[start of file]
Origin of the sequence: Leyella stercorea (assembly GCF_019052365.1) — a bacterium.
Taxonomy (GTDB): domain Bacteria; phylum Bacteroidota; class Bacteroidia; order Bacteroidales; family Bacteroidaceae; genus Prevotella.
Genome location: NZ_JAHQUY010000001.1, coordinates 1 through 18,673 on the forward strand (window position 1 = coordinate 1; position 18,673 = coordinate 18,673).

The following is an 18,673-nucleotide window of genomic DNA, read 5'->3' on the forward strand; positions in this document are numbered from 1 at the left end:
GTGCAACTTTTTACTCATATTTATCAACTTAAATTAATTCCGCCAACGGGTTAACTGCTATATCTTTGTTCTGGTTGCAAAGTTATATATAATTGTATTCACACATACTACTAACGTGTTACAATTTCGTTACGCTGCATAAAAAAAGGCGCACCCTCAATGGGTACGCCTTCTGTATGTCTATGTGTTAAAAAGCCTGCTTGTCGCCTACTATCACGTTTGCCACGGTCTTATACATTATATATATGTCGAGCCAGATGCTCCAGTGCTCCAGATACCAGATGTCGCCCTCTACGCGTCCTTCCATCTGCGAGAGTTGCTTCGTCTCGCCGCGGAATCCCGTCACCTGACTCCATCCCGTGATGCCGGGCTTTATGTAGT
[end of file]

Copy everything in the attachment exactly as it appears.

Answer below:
Origin of the sequence: Leyella stercorea (assembly GCF_019052365.1) — a bacterium.
Taxonomy (GTDB): domain Bacteria; phylum Bacteroidota; class Bacteroidia; order Bacteroidales; family Bacteroidaceae; genus Prevotella.
Genome location: NZ_JAHQUY010000001.1, coordinates 1 through 18,673 on the forward strand (window position 1 = coordinate 1; position 18,673 = coordinate 18,673).

The following is an 18,673-nucleotide window of genomic DNA, read 5'->3' on the forward strand; positions in this document are numbered from 1 at the left end:
GTGCAACTTTTTACTCATATTTATCAACTTAAATTAATTCCGCCAACGGGTTAACTGCTATATCTTTGTTCTGGTTGCAAAGTTATATATAATTGTATTCACACATACTACTAACGTGTTACAATTTCGTTACGCTGCATAAAAAAAGGCGCACCCTCAATGGGTACGCCTTCTGTATGTCTATGTGTTAAAAAGCCTGCTTGTCGCCTACTATCACGTTTGCCACGGTCTTATACATTATATATATGTCGAGCCAGATGCTCCAGTGCTCCAGATACCAGATGTCGCCCTCTACGCGTCCTTCCATCTGCGAGAGTTGCTTCGTCTCGCCGCGGAATCCCGTCACCTGACTCCATCCCGTGATGCCGGGCTTTATGTAGT